For much of the time that lead has been in use, its dangers have been recognized. The ancients thought it caused constipation and “pallid color.” By the industrial revolution, its occupational hazards were so well-known, they received mention in the writings of Charles Dickens and Benjamin Franklin. In the early 20th century, scientists protested unsuccessfully against the addition of lead to gasoline, which today still contributes significantly to lead levels in Americans. Lead paint in houses and office buildings was commonplace. And for decades, study of its health effects was largely dominated by lead industry-sponsored research, stifling scientific outcries about its risks until the 1960s.
Lead levels have declined dramatically over the last several decades through a combination of legislation, testing, education and remediation. Today, at least in the United States, most of the remaining risk of exposure comes from paint inside the home. This happens largely as paint deteriorates and mixes with dust, for example, when painted surfaces are scraped in opening or closing windows and doors or as people walk up and down stairs. It can also occur when homes are renovated or remediated without proper precautions. Children have also been known to eat lead paint chips, which taste sweet.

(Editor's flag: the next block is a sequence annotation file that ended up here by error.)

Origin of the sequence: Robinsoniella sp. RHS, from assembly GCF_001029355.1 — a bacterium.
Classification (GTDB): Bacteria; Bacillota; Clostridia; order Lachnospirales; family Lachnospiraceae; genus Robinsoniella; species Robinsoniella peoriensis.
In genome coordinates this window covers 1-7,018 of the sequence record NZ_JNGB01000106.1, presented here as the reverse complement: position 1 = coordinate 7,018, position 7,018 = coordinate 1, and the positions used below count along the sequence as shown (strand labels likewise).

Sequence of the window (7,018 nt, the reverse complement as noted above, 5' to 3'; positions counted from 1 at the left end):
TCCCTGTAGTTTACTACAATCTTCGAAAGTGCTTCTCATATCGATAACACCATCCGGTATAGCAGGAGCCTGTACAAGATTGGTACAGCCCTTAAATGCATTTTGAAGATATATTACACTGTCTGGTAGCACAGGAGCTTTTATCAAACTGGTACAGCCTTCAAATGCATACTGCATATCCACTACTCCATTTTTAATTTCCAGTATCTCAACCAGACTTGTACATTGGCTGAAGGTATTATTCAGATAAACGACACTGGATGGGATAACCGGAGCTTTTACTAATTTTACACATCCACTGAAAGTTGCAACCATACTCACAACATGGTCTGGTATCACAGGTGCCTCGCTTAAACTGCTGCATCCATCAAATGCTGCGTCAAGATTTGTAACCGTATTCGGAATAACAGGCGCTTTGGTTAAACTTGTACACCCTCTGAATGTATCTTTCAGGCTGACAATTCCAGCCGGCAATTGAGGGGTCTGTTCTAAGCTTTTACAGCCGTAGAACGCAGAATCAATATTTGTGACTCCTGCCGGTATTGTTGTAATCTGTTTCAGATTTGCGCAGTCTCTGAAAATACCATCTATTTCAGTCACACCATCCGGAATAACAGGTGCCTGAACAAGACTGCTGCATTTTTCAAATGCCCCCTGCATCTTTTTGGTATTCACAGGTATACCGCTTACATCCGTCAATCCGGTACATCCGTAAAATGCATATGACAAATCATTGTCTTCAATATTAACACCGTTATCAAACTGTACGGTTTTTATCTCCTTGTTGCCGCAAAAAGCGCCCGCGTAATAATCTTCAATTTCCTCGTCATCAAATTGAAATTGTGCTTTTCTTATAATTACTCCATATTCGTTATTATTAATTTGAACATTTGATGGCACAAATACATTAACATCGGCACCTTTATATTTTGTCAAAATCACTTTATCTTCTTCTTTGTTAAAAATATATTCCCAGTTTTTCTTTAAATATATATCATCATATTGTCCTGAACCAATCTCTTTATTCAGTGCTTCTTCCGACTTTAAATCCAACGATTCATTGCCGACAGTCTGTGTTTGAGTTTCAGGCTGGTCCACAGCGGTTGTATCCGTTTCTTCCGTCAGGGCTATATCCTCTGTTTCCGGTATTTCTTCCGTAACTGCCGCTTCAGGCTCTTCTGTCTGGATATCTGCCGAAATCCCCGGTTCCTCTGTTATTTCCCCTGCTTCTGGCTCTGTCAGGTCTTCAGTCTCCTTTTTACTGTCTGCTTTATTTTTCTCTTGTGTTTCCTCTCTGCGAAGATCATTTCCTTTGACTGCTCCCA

Children absorb lead into their bloodstream four to five times more quickly than adults. And Black people absorb lead more efficiently than whites, research has found, putting them at particular risk.
Calcium, which can help protect against lead poisoning, is also absorbed more efficiently in Blacks, studies find, but Blacks living in cities tend to be calcium deficient, and so are less protected.
“If you’re better at absorbing calcium, on average, and you live in a lead containment environment, then you’re going to have a higher blood lead concentration,” said Bruce Lanphear, a professor at Simon Fraser University who researched the link between lead absorption and race.
Lanphear was also the co-author of a 1996 study that found that Black households contained “significantly higher” amounts of lead dust than white households.
In Round and Round it Goes: The Epidemiology of Childhood Lead Poisoning, 1950-1990, Barbara Berney, an emeritus associate professor at the City University of New York’s School of Public Health, described the connection between housing, race and health.
“Lead poisoning resulted from bad housing conditions,” she wrote. “Blacks were forced into bad housing by discrimination. The housing was allowed to deteriorate by gouging landlords and city housing officials, who did little to eliminate the problem or protect the health of the children affected.”
‘We Know How to Fix This Problem’
In Baltimore, 966 homes have been reported by the city as posing a risk of lead exposure, although the Abell Foundation report suggests that the true number could be in the tens of thousands. According to the report, the cost of reducing the lead in homes with known hazards would range from $9.7 million to $16.4 million, while abatement would cost between $29 million and $48.3 million.